The nature of the Reconstruction of the Southern states after the Civil War has been disputed terrain among American historians. The period 1866-1877 had been aptly termed the "tragic era," although the definition of what was tragic about it has changed over the years.
When I was growing up in South Carolina during the 1930s, everyone was sure what had happened. The defeated South had wanted only to return to its old place in the Union, but rascally carpetbaggers from the North and unprincipled native-born scalawags had together manipulated the ignorant black freedmen to gain control of the various state governments. Backed by the presence of federal troops, they embarked on an orgy of corruption, greed and waste, humiliating and impoverishing the helpless South and spoiling the hitherto-trusting relationship between blacks and whites.
At length, the nation grew weary of the corruption and cost of maintaining troops in the South, the Army was withdrawn, and the responsible white citizenry regained control of their own governments.
Such was the legend. In the 1930s and thereafter, however, a rather different interpretation of what had happened began to emerge. It turned out that blacks had at no time dominated the Reconstruction governments and that only a small number of ex-Confederates were ever kept from voting. There was no more corruption in the post-1865 South than elsewhere in the nation during the Gilded Age. Some carpetbaggers were dishonest fortune seekers, but by no means all of them. The real issue of stake had been the white South's refusal to allow the former slaves to vote; most of the violence of the period was perpetrated by whites in pursuit of that aim.
The Reconstruction governments had attempted to introduce biracial democracy, and the state constitutions they wrote provided, usually for the first time ever, free public schools and other services that were thereafter retained. The "tragedy" of the Reconstruction consisted of the failure to enfranchise the black man and institute genuine democracy, a failure that was caused by the white South's intransigence and the virtual desertion of the landless and helpless blacks by the North.
Richard N. Current is a first-rate historian, and his new book ratifies the basic soundness of that interpretation. What he has done in "Those Terrible Carpetbaggers" is to examine the careers of 10 representative politicians. Most had served with distinction in the Union Army and afterward came, or else stayed, South--but not as impoverished opportunists seeking easy money. Some were already quite wealthy. Most were men of good intentions, all were highly intelligent, and most were college graduates. As a group, they were no more dishonest or self-seeking than their Southern opponents, many of whom collaborated with them in business speculations.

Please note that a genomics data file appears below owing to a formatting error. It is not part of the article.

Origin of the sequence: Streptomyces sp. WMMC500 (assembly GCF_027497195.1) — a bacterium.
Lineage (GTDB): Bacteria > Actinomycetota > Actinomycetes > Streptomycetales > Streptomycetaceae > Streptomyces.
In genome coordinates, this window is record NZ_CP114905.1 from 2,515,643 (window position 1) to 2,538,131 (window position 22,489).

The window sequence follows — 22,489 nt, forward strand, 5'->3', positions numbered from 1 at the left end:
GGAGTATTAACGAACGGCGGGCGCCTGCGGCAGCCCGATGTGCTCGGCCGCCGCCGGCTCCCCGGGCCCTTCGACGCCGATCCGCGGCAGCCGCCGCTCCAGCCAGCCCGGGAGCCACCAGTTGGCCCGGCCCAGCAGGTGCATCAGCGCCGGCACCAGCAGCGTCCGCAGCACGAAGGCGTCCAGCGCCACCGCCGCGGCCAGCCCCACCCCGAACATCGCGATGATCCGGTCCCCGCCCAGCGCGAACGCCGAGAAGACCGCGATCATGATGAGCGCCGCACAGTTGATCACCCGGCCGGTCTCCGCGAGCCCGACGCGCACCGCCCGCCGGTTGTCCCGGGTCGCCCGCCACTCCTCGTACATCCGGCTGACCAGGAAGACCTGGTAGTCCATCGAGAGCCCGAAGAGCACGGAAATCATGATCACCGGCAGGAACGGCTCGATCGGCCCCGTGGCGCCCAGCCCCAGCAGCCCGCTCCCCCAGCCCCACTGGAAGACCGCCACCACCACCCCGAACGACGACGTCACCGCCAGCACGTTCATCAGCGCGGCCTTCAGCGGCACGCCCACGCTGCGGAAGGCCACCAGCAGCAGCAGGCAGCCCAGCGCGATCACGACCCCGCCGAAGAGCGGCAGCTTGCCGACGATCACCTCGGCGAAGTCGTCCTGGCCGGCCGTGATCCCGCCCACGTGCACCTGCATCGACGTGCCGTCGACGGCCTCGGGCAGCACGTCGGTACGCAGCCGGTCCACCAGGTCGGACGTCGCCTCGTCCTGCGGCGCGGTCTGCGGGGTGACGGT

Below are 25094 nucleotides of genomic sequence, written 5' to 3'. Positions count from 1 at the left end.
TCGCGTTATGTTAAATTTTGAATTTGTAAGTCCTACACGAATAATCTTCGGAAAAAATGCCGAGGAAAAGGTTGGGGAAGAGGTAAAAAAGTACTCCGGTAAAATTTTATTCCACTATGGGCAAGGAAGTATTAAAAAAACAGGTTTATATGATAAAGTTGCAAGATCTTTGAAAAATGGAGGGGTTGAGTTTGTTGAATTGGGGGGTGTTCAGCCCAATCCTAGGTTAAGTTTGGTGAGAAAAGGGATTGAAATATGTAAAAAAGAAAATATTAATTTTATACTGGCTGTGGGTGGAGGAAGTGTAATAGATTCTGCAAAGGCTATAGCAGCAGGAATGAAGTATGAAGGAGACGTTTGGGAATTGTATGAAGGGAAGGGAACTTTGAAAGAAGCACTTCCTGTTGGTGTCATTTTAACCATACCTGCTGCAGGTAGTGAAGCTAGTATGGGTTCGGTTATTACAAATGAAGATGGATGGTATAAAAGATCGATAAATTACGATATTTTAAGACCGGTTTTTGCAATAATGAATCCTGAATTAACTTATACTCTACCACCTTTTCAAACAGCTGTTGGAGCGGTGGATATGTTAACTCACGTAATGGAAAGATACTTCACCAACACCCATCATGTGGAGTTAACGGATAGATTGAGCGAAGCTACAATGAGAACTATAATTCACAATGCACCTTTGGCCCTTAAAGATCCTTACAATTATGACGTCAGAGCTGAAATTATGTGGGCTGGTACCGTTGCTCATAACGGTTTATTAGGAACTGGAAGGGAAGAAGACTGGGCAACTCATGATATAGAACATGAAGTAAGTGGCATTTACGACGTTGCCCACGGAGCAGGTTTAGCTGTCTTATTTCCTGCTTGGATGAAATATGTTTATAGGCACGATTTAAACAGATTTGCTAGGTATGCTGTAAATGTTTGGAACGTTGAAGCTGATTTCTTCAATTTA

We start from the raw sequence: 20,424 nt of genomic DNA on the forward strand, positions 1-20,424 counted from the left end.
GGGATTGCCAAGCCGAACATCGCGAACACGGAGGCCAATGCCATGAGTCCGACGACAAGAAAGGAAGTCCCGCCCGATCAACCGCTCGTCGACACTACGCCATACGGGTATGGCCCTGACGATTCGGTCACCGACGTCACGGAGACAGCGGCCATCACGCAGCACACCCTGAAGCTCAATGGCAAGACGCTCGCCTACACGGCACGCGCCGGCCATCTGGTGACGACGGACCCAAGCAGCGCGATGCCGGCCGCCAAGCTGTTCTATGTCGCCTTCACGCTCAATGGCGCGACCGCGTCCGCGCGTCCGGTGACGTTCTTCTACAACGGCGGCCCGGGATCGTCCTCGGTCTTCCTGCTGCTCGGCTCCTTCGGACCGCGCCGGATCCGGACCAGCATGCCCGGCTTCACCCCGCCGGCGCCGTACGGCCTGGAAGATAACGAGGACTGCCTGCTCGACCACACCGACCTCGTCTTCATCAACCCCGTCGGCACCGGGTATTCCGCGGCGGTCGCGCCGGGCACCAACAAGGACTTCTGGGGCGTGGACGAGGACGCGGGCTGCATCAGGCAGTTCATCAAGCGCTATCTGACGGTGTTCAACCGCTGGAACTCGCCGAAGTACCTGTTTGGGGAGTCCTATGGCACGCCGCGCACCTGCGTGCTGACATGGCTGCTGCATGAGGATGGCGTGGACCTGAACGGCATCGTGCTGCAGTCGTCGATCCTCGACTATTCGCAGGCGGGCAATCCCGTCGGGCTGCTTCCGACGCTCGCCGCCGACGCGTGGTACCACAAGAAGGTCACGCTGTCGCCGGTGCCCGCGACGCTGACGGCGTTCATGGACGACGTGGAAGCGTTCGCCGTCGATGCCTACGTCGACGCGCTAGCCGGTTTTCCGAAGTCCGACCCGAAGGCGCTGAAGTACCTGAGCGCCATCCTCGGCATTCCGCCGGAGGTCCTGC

Their failure as Reconstructionists came for various reasons. Some proved too eager to compromise with "responsible" Southern whites at the expense of the freedmen's needs and aspirations. Some were naive in their idealism and unable to face up to the realities of what was going on around them. But the ultimate reason why Reconstruction failed was the hostility of the white South to what they wished to do: make the South a biracial democracy.
Current's summation is to the point: "All were responsible, in various ways, for causing a disturbance in the relations between the races in the South. As most Southern whites saw it, ideal relations required a continuance of the passivity and deference that had been expected of blacks in slavery days. Southern whites resisted, while carpetbaggers encouraged, the freedmen's exercise of their newly granted political rights. This was the basic reason for the anti-carpetbagger animus."
What makes this book so fascinating is the way that Current uses the interwoven careers of these 10 very different men to tell the story of the Reconstruction. We view it in terms of individual people. They are a remarkable group of persons. Some were high-minded idealists, such as Albion Tourgee, who hated having to leave North Carolina, which he had grown to love, and whose novel "A Fool's Errand," whatever its shortcomings as literature, was an all-too-accurate depiction of Reconstruction violence.
By contrast, Henry Clay Warmoth, beginning as a reformer, kept his eye on the main chance at all times and ended up as a prosperous Louisiana sugar planter. Adelbert Ames, a high-principled Union general, came to Mississippi as a military commander, stayed to become governor, was abandoned by the Grant Administration and later became a successful Massachusetts businessman.